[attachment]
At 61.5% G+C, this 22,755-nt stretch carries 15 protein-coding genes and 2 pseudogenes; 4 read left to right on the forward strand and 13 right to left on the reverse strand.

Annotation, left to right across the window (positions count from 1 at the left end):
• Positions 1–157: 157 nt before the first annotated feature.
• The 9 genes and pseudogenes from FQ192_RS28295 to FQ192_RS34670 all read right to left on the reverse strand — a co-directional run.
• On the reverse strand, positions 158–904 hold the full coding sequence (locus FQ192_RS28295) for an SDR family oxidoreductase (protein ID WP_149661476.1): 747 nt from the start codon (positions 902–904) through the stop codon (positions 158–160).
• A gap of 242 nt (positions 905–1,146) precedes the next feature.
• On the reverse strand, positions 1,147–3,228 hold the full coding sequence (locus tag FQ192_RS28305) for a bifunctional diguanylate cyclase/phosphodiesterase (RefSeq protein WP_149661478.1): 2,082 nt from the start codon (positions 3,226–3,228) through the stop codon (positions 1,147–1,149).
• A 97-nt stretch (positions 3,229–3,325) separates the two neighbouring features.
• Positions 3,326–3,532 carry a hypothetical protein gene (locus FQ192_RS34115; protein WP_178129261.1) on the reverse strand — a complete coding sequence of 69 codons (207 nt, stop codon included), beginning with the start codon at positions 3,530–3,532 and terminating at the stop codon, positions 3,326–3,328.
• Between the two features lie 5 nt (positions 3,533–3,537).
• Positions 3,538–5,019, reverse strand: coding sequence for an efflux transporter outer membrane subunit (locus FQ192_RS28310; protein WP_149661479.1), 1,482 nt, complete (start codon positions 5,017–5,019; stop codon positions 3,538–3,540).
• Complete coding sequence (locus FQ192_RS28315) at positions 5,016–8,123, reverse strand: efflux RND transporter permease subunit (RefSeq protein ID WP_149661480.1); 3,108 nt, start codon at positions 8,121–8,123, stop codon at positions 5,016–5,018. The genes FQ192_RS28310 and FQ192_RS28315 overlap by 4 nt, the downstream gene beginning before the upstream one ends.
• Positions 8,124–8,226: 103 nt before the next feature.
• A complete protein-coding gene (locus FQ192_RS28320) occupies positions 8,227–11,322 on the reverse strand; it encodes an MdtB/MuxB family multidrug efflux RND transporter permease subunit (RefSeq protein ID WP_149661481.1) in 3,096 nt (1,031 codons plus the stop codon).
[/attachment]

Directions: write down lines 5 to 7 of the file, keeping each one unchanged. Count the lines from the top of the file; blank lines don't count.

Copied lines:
• On the reverse strand, positions 158–904 hold the full coding sequence (locus FQ192_RS28295) for an SDR family oxidoreductase (protein ID WP_149661476.1): 747 nt from the start codon (positions 902–904) through the stop codon (positions 158–160).
• A gap of 242 nt (positions 905–1,146) precedes the next feature.
• On the reverse strand, positions 1,147–3,228 hold the full coding sequence (locus tag FQ192_RS28305) for a bifunctional diguanylate cyclase/phosphodiesterase (RefSeq protein WP_149661478.1): 2,082 nt from the start codon (positions 3,226–3,228) through the stop codon (positions 1,147–1,149).